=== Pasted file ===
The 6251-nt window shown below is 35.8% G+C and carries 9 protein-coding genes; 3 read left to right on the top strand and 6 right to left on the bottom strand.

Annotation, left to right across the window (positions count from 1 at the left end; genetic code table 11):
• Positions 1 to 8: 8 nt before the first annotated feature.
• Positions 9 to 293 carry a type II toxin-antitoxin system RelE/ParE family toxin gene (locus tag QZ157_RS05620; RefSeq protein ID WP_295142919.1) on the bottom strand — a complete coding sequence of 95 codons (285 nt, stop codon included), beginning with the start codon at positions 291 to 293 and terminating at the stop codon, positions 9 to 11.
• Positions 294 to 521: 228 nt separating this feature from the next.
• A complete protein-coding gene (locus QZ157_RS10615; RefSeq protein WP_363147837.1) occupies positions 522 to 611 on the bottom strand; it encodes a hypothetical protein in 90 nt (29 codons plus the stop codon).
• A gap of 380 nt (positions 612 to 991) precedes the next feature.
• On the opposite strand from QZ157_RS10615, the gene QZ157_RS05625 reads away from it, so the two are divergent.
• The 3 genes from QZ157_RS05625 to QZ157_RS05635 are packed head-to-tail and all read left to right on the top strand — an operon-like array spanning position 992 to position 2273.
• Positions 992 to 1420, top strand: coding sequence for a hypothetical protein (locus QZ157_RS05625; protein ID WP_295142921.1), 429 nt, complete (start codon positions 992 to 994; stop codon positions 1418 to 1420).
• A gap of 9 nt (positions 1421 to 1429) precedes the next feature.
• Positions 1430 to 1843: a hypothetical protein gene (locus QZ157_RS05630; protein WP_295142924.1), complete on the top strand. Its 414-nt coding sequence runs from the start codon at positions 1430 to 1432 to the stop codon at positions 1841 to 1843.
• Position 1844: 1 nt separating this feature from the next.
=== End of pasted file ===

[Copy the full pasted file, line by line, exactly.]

The 6251-nt window shown below is 35.8% G+C and carries 9 protein-coding genes; 3 read left to right on the top strand and 6 right to left on the bottom strand.

Annotation, left to right across the window (positions count from 1 at the left end; genetic code table 11):
• Positions 1 to 8: 8 nt before the first annotated feature.
• Positions 9 to 293 carry a type II toxin-antitoxin system RelE/ParE family toxin gene (locus tag QZ157_RS05620; RefSeq protein ID WP_295142919.1) on the bottom strand — a complete coding sequence of 95 codons (285 nt, stop codon included), beginning with the start codon at positions 291 to 293 and terminating at the stop codon, positions 9 to 11.
• Positions 294 to 521: 228 nt separating this feature from the next.
• A complete protein-coding gene (locus QZ157_RS10615; RefSeq protein WP_363147837.1) occupies positions 522 to 611 on the bottom strand; it encodes a hypothetical protein in 90 nt (29 codons plus the stop codon).
• A gap of 380 nt (positions 612 to 991) precedes the next feature.
• On the opposite strand from QZ157_RS10615, the gene QZ157_RS05625 reads away from it, so the two are divergent.
• The 3 genes from QZ157_RS05625 to QZ157_RS05635 are packed head-to-tail and all read left to right on the top strand — an operon-like array spanning position 992 to position 2273.
• Positions 992 to 1420, top strand: coding sequence for a hypothetical protein (locus QZ157_RS05625; protein ID WP_295142921.1), 429 nt, complete (start codon positions 992 to 994; stop codon positions 1418 to 1420).
• A gap of 9 nt (positions 1421 to 1429) precedes the next feature.
• Positions 1430 to 1843: a hypothetical protein gene (locus QZ157_RS05630; protein WP_295142924.1), complete on the top strand. Its 414-nt coding sequence runs from the start codon at positions 1430 to 1432 to the stop codon at positions 1841 to 1843.
• Position 1844: 1 nt separating this feature from the next.